There have been electronics broken as soon as they were removed from their protective packages and eyeglasses destroyed in the most mysterious of circumstances. I can’t count the times I’ve freaked out when I discovered yet another thing inexplicably destroyed. When I look around my house, I see the cracked window, the wall with a hole and some big furniture that still serves its purpose, but has definitely seen better days. What I feel, though, is that I’m home. On the best days, the boys are, too.

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Filed under Boys, family, house, musings, Uncategorized

Lola Shine(s) at the Hangar

img_1099I’m not exactly certain how it happened, but February flew right by me. I’m cutting myself some slack since it’s a short month filled with 2 Fabulous Lilly Boy birthdays, a major restaurant holiday and a week of vacation, but still…I wish there were a couple of more days to do even more things.

My last day of vacation, Sunday, was a testament to how crazy I can be. The morning opened with a 10 mile run, which actually went pretty well. There was some downtime midday, defining downtime as loads of laundry and other house chores, and then the Lark + Lily holiday party, which kicked off at 5:00.

Following a fantastic dinner (more about that in another post), I hauled over to the Hangar in Troy for a show that I had impulsively bought tickets for a couple of weeks ago – Lolo. I had heard a couple of the band’s songs on 97.7 WEXT and am a real fan of their sound. I’d never been to this venue before and I really think Lolo might go big, which means the chance of seeing them in an intimate setting may not come around again. So, despite the fact that it already felt like a long day, we went.

Bathroom graffiti

Bathroom graffiti

The venue was really cool – kind of stripped down as you might imagine, but with a good vibe and solid beverage selection. We arrived just as the band went on and I couldn’t be happier that we made the effort to get there. The band was terrific and Lolo’s voice is a powerhouse sometimes reminding me of Joss Stone and at other moments, Adele.

The song that had prompted me to buy tickets, Not Going to Let You Walk Away, was their encore and it sounded great. Her voice is strong and bluesy and I just love it. Since the show I’ve been listening to her album, In Memory of When I Gave a Sh*t, and have become smitten with Shine, the track from which I copied the lyrics below. I think I have a new anthem.

Why you waiting on the world for a favor?
This is your life go ahead and change it
You’re the brightest star in the sky
But no one’s gonna know if you never shine
Why you waiting on someone else?
To give you the things that you want yourself, oh
You’re the brightest star in the sky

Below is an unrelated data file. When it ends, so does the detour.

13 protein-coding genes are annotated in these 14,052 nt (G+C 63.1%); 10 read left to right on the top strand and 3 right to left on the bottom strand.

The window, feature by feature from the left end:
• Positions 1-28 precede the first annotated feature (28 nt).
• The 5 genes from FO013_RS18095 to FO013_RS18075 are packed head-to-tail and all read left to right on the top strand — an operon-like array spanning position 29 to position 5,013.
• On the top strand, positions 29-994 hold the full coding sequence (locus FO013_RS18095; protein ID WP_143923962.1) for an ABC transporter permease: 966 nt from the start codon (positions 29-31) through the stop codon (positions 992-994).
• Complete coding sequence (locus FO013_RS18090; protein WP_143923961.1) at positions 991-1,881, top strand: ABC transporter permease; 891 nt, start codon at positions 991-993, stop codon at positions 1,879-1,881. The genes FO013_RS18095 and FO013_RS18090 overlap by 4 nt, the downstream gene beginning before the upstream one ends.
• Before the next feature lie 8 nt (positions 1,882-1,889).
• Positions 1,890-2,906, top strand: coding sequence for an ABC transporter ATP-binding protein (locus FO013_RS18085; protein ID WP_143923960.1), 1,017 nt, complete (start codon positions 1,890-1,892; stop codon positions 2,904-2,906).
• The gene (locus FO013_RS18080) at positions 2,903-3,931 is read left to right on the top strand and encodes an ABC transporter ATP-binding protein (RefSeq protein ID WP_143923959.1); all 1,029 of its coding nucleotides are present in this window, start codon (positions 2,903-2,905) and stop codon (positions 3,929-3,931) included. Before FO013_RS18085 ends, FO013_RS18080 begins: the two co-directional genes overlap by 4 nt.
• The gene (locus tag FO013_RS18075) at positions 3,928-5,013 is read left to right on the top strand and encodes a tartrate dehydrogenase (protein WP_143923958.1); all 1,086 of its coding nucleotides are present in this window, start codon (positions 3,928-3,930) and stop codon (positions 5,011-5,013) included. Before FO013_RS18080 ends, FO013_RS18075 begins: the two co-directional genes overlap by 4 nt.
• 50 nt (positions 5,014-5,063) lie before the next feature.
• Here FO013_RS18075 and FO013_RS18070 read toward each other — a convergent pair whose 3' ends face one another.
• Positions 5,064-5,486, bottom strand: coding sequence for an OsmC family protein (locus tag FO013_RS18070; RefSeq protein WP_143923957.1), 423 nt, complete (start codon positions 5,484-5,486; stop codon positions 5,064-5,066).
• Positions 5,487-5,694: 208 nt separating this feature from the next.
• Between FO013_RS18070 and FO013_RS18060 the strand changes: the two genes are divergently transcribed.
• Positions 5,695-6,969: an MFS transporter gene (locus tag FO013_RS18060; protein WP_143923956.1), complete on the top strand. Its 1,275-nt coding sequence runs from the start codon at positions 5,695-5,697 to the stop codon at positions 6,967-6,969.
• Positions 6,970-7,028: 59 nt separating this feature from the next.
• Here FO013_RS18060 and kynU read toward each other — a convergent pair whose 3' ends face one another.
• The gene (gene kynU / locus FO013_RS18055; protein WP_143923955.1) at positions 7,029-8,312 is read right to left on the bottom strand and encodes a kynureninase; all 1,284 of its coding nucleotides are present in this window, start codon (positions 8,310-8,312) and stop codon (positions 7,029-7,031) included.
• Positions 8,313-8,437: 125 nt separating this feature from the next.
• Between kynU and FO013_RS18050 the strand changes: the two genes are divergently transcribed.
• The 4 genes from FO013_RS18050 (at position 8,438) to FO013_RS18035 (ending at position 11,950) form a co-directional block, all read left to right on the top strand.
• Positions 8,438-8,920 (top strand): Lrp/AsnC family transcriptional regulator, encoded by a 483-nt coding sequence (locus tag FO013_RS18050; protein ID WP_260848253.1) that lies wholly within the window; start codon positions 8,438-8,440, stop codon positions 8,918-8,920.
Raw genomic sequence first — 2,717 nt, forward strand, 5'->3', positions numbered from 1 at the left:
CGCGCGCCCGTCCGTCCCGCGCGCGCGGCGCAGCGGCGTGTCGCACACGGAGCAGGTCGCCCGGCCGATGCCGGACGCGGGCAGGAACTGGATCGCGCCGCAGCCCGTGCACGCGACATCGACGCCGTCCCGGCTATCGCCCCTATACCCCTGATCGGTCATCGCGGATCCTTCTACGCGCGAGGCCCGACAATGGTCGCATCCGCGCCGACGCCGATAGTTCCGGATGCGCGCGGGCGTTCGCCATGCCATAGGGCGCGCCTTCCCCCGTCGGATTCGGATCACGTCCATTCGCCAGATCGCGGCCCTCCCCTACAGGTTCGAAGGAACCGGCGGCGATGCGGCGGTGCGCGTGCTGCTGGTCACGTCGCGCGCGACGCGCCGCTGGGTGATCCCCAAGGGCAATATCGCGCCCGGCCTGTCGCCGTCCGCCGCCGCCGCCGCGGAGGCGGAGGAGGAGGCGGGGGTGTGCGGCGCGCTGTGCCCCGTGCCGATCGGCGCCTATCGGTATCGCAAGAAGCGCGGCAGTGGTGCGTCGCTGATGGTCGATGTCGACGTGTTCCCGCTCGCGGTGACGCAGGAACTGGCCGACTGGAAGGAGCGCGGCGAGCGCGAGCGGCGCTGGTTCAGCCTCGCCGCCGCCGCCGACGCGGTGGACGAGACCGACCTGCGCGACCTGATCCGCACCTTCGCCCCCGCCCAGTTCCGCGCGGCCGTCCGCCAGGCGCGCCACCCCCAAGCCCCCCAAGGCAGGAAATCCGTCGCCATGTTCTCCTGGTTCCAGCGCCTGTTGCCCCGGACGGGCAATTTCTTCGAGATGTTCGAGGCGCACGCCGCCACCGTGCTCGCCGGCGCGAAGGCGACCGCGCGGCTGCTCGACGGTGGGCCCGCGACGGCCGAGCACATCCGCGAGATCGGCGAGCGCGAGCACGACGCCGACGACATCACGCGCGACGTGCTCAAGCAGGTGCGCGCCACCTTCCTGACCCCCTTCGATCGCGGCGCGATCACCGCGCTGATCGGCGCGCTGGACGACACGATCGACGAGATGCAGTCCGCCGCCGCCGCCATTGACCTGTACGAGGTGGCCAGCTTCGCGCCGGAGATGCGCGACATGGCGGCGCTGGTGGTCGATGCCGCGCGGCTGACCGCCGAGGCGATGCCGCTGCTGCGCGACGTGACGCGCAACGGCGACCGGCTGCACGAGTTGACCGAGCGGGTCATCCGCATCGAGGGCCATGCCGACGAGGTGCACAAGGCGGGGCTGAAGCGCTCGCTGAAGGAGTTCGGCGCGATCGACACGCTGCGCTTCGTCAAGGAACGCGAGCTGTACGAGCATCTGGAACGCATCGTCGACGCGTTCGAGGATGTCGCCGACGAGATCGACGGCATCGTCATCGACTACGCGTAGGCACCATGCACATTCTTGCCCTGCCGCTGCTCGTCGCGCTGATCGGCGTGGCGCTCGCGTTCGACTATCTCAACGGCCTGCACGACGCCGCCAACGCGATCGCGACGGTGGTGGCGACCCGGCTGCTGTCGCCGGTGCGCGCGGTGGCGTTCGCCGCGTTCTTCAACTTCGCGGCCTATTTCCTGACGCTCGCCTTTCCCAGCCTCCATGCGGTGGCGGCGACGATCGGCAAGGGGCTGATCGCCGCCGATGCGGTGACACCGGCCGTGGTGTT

So go ahead and shine, yeah, go ahead and shine

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Filed under birthdays, Boys, concerts, Eating, Events, Local, Music, running, Troy

NYC observations

It’s a weird February when the snow drops are in bloom and the daffodils are already 5″ high in Central Park.

Speaking of things that are a weird height, the cool guys were all wearing pants that we would have called “floods (short for floodwaters)” back in the day. Lots of exposed ankles.

In general, it seemed like people just didn’t know how to dress for the weather. I saw folks bundled up like they were visiting Antarctica and others wearing flip flops. Our technique – light layers with gloves, as necessary.

img_1049Thanks to Quinn we scored the best slices of pizza I’ve ever had in NYC in a dive-y spot across the street from the Garden. Crisp, hot, great toppings and excellent cheese. We went every day.

Although I only went once, Macy’s provided me with the ultimate score when I found a gorgeous pair of suede over the knee boots. The original price was far more than I’ve ever spent on footwear before (or any other garment, for that matter), but when Macy’s has a sale they do not mess around. My beautiful new Coach boots set me back $51, approximately 90% less than where they had started. img_1068

The Meatpacking District has changed more than any other neighborhood that I can think of in the last 20 years.  There’s so much good shopping and eating and hanging out to be had there!

I’m really interested to watch the Hudson Rail Yard area develop. Lots of construction going on there these days and I’m hopeful that there will be some new cool places to stay for overnight visits.

Running in NYC is always an adventure. No matter what neighborhood I’m staying in, I can always find my way to either water or Central Park, a fact that reminds me that Manhattan just isn’t really that big.

Since Manhattan is starting to feel small to me, maybe it’s time to start exploring Brooklyn and Queens? Suggestions for exploring those boroughs?

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Filed under Boys, family, Fashion, favorites, NYC, Observations, pizza, running, Uncategorized, winter

Face wash (is not a) game